Manouria emys emys and M.e. phayeri can make placid, but very large pets.
The Burmese mountain tortoise (Manouria emys) is one of two existing species within the Manouria genus, the other being the impressed tortoise, M. impressa. It is known by many common names: the Asian brown tortoise, Asian forest tortoise, Burmese mountain tortoise, Burmese black tortoise, Burmese brown tortoise, and the six-legged tortoise (keep reading to find out the reason behind this odd common name).
There are two subspecies: M. e. emys and M. e. phayrei. Generally, the name Burmese brown tortoise is used for M. e. emys, while Burmese black tortoise is used for M. e. phayrei. In this article, except when discussing one subspecies specifically, I will otherwise refer to these wonderful animals collectively as Burmese mountain tortoises.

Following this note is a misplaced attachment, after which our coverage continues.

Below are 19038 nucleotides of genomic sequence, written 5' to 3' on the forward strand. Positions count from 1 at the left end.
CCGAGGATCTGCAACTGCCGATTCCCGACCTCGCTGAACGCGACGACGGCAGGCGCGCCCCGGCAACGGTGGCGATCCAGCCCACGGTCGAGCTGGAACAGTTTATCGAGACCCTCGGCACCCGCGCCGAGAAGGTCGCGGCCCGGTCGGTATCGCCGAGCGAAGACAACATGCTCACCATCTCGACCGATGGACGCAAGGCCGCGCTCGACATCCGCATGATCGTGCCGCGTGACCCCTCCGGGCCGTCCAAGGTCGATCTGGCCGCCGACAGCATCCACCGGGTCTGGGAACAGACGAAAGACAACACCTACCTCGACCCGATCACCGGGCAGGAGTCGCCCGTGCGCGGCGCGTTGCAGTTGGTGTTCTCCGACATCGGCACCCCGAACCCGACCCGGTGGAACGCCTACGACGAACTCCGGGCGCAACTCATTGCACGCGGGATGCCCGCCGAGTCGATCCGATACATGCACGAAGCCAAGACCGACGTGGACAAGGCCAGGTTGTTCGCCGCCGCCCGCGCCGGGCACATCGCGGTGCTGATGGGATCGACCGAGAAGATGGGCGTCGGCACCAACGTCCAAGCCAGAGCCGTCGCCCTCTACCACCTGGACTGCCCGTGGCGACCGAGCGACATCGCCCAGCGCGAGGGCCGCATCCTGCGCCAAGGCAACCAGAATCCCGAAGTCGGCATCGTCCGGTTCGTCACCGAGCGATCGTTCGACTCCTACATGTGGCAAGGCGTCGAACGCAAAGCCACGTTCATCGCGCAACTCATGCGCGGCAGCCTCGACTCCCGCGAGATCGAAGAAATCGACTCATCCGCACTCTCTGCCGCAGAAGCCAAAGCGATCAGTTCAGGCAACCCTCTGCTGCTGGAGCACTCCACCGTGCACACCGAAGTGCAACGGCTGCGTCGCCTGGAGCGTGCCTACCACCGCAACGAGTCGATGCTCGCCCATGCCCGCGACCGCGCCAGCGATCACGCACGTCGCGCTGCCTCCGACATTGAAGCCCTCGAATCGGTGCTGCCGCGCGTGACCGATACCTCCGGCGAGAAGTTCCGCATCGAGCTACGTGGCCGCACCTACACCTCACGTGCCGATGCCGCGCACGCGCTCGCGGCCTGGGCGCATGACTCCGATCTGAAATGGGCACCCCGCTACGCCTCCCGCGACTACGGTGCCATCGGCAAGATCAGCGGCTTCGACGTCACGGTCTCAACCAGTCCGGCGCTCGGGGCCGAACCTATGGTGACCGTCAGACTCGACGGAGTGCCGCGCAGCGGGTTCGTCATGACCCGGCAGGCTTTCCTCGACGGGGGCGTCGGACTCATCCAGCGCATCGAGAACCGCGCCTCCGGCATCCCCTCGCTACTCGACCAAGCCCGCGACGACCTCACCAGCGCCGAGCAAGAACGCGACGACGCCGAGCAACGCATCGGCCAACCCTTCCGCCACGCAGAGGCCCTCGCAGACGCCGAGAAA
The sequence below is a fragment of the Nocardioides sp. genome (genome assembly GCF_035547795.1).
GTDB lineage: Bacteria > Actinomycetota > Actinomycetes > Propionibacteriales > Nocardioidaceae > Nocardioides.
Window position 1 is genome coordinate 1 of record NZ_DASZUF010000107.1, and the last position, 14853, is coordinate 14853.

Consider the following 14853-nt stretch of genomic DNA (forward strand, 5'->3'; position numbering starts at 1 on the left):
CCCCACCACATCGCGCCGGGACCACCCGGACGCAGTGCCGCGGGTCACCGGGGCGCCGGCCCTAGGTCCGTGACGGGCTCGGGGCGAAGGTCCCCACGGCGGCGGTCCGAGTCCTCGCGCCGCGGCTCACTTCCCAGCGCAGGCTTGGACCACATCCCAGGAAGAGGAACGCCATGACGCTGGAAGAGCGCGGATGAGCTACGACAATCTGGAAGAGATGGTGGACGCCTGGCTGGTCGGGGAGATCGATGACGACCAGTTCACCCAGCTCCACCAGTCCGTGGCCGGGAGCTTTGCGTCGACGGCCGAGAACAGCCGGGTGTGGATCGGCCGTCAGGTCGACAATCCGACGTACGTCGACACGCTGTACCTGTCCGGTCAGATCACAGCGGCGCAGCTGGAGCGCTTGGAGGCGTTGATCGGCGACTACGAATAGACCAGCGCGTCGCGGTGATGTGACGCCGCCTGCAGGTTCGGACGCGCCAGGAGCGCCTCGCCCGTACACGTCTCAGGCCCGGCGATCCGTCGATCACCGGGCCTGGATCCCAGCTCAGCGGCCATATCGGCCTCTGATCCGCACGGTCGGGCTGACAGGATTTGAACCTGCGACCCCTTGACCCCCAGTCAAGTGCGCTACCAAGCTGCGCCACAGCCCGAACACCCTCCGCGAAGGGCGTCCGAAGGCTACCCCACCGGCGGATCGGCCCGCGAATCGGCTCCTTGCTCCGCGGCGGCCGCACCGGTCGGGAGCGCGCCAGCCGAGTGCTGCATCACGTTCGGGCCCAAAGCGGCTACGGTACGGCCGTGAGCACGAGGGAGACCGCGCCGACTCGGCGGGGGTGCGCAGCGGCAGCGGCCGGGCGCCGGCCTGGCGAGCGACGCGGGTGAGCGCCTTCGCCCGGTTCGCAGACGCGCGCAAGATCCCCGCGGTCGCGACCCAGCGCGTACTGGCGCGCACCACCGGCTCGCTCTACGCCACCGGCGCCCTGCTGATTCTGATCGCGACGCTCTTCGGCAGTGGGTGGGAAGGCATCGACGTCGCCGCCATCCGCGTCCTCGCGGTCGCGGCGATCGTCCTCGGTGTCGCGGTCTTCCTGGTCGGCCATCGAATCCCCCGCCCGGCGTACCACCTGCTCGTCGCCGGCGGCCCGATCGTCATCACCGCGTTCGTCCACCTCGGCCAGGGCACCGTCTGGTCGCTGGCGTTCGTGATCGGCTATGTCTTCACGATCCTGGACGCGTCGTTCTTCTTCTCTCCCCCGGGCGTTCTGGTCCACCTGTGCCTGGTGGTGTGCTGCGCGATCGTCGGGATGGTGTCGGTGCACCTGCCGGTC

Burmese mountain tortoises are found in Myanmar (formerly Burma, hence the common name), as well as Malaysia, Thailand and Sumatra. These subspecies are the fourth largest tortoises in the world. Hatchlings are no larger than a baseball in diameter and are much less dome-shaped than typical hatchling tortoises. Adults in wild populations average about 70 pounds, but captive tortoises can reach 100 pounds in total mass with a total straight-line carapace length of up to 2 feet.